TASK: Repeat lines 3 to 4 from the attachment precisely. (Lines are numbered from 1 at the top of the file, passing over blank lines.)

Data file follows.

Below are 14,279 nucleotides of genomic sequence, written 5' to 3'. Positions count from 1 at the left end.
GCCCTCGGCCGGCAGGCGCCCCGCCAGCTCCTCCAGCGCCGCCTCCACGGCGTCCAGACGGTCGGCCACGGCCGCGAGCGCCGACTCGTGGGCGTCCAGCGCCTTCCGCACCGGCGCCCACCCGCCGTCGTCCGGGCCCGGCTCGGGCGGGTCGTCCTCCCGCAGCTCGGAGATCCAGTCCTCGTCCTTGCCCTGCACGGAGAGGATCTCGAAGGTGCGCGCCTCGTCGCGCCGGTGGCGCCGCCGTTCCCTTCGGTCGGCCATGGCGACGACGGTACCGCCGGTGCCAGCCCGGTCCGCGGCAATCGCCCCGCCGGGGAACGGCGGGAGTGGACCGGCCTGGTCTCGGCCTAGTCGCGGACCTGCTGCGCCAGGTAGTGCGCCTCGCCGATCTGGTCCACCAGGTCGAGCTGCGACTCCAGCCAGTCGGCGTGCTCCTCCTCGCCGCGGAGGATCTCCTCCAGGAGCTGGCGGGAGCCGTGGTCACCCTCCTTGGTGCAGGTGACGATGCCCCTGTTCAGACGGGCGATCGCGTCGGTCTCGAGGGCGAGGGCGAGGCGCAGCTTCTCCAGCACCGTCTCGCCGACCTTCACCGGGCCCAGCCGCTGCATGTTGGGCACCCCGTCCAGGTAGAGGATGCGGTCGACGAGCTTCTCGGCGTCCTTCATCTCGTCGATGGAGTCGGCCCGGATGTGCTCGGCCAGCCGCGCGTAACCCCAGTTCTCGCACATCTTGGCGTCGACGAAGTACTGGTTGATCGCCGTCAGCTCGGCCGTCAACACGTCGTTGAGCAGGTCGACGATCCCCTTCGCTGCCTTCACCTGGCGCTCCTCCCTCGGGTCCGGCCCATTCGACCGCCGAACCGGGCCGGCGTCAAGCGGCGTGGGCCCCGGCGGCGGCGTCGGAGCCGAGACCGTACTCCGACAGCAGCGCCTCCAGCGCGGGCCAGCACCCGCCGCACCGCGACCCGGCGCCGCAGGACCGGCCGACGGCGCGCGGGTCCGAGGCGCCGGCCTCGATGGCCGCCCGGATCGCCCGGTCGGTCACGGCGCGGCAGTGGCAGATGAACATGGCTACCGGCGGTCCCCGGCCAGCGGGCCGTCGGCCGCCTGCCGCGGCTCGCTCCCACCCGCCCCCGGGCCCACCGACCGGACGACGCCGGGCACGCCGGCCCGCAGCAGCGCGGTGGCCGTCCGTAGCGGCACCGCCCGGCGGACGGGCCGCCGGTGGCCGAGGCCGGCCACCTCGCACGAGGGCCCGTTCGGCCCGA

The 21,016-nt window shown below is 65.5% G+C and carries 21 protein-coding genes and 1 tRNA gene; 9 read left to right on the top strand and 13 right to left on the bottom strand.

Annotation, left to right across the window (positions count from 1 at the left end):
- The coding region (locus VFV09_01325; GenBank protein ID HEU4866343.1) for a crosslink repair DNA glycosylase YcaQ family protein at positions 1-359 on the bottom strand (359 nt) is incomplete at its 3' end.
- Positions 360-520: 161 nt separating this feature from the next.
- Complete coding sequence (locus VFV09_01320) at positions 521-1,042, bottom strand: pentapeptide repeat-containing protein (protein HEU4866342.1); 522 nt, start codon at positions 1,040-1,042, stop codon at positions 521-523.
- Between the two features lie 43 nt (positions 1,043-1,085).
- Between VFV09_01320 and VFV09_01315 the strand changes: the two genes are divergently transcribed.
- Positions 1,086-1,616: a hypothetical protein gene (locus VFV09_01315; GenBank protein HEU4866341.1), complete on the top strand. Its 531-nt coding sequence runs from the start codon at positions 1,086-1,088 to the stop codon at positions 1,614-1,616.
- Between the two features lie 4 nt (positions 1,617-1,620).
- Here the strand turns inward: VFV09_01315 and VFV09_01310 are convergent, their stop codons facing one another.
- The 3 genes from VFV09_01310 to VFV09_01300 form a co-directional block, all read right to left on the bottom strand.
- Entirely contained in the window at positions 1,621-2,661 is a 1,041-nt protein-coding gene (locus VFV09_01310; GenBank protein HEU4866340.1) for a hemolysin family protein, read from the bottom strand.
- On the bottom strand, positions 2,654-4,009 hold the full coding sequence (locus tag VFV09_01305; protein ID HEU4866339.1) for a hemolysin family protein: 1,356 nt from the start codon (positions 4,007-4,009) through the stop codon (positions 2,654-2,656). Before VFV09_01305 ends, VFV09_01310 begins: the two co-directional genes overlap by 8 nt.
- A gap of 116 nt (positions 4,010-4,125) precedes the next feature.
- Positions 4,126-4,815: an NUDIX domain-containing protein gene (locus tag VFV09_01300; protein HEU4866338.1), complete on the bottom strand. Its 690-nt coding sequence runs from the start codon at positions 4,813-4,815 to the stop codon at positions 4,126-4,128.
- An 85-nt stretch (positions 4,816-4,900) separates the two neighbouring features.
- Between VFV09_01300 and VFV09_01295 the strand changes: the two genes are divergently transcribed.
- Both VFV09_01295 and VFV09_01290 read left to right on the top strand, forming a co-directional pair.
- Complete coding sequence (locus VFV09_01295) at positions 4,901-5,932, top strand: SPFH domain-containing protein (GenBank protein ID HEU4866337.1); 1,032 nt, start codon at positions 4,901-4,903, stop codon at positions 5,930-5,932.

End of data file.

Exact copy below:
The 21,016-nt window shown below is 65.5% G+C and carries 21 protein-coding genes and 1 tRNA gene; 9 read left to right on the top strand and 13 right to left on the bottom strand.

Annotation, left to right across the window (positions count from 1 at the left end):